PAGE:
Digital Citizenship and Digital Literacy Defined

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Digital Citizenship - Digital Literacy and Digital Information Literacy Defined

Explore the following definitions to start thinking about the skills you need to work in a tertiary education environment that embraces digital technologies.

Digital literacy may be the more familiar of the two terms.

“Digital literacy is the ability to find, evaluate, utilize, share, and create content using information technologies and the Internet.” [1].
Digital literacy represents a person’s ability to perform tasks effectively in a digital environment, with “digital” meaning information represented in numeric form and primarily for use by a computer. Literacy includes the ability to read and interpret media (text, sound, images), to reproduce data and images through digital manipulation, and to evaluate and apply new knowledge gained from digital environments. According to Gilster,5 the most critical of these is the ability to make educated judgments about what we find online. “[2]
Digital Literacy is “the interest, attitude and ability of individuals to appropriately use digital technology and communication tools to access, manage, integrate, analyze and evaluate information, construct new knowledge, create and communicate with others in order to participate effectively in society”. [3].

Digital Information Literacy: is the ability to recognise the need for, access, and evaluate electronic information. The digitally literate can confidently use, manage, create, quote and share sources of digital information in an effective way. The way in which information is used, created and distributed demonstrates an understanding and acknowledgement of the cultural, ethical, economic, legal and social aspects of information.

The digitally literate demonstrate openness, the ability to problem solve, to critically reflect, technical capability and a willingness to collaborate and keep up to date prompted by the changing contexts in which they use information. (Hegarty & Penman et al., 2010.)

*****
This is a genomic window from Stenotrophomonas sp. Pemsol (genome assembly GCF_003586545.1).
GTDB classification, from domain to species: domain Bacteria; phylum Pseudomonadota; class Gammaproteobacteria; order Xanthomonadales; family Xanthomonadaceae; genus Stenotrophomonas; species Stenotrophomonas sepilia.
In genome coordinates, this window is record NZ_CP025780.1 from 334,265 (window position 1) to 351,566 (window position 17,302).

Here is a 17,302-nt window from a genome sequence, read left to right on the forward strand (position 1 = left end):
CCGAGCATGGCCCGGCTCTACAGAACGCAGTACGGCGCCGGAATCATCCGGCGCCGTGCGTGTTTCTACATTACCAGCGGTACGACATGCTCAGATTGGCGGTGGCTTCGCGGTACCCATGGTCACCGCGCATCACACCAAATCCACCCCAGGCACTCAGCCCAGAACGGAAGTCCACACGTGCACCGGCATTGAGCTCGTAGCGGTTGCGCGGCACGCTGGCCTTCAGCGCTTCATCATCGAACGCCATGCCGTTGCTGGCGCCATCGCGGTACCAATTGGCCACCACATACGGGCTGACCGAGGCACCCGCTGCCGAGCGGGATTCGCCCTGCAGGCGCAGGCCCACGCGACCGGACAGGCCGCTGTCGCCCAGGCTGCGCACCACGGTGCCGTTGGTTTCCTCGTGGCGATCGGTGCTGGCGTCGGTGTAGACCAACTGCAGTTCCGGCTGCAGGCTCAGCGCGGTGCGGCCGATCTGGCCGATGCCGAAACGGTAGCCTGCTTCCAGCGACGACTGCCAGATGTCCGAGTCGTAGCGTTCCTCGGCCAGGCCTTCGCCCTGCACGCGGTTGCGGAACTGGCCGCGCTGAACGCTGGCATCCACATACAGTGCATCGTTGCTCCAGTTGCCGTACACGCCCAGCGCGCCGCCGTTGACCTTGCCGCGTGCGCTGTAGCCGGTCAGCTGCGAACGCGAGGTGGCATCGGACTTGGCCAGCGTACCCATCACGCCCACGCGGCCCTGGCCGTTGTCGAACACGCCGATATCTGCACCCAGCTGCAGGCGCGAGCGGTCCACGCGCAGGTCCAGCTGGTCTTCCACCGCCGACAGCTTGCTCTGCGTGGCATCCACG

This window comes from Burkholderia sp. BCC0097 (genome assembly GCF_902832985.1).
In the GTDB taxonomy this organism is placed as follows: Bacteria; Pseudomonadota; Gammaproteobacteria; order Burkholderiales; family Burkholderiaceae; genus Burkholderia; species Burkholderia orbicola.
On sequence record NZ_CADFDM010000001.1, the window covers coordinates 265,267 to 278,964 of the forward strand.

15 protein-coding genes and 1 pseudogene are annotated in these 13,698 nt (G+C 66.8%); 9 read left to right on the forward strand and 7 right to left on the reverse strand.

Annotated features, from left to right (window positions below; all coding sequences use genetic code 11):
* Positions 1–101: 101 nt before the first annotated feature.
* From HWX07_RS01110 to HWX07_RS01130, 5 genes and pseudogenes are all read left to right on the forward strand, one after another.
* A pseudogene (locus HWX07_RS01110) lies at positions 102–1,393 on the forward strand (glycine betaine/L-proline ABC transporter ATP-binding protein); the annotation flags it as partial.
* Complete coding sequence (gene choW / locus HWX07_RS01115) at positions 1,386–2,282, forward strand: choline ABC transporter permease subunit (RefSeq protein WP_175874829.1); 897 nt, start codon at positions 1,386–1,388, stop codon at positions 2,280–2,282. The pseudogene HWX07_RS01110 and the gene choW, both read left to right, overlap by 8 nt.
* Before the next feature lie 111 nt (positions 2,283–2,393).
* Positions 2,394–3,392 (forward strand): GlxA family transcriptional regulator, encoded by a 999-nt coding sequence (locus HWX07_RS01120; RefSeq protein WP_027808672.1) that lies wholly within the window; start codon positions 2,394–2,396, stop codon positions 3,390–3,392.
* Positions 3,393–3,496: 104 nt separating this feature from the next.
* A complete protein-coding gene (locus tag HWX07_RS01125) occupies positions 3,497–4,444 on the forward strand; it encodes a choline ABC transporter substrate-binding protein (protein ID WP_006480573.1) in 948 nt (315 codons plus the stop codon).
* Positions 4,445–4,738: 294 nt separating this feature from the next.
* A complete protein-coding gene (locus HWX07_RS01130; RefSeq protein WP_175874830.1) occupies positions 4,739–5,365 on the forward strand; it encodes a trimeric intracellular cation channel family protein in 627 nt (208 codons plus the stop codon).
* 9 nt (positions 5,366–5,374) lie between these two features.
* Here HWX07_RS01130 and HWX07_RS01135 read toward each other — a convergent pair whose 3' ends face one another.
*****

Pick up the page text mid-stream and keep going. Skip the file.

As the definitions become more detailed the meaning moves closer to the concept of Digital Citizenship. This is a relatively new concept that evolved from concerns in recent years around the safe and appropriate use of technology. The definition incorporates digital literacy but also moves beyond this to include other aspects of behaviour and consideration around the use of digital tools and information.
“Digital citizenship can be defined as the norms of appropriate, responsible behavior with regard to technology use. “[4].
“NetSafe, in consultation with New Zealand teachers has produced this definition of a New Zealand Digital Citizen.

  • A digital citizen:
  • is a confident and capable user of ICT
  • uses technologies to participate in educational, cultural, and economic activities
  • uses and develops critical thinking skills in cyberspace
  • is literate in the language, symbols, and texts of digital technologies
  • is aware of ICT challenges and can manage them effectively
  • uses ICT to relate to others in positive, meaningful ways
  • demonstrates honesty and integrity and ethical behaviour in their use of ICT
  • respects the concepts of privacy and freedom of speech in a digital world
  • contributes and actively promotes the values of digital citizenship” [5].


  1. Cornell Information Technologies (2009). Digital Literacy is … Cornell University. Retrieved from
  2. Jones-Kavalier, B.R. & Flannigan, S.L. (2006). Connecting the Digital Dots: Literacy of the 21st Century. EDUCAUSE. Retrieved from
  3. Ministry of Education, British Columbia. (2013). Digital Literacy Standards. Retrieved from
  4. Ribble, M. (2015). Nine Elements. Digital Citizenship: Using technology appropriately. Retrieved from
  5. Netsafe. (n.d.). What is digital citizenship? MyLPG learn guide protect. Retrieved from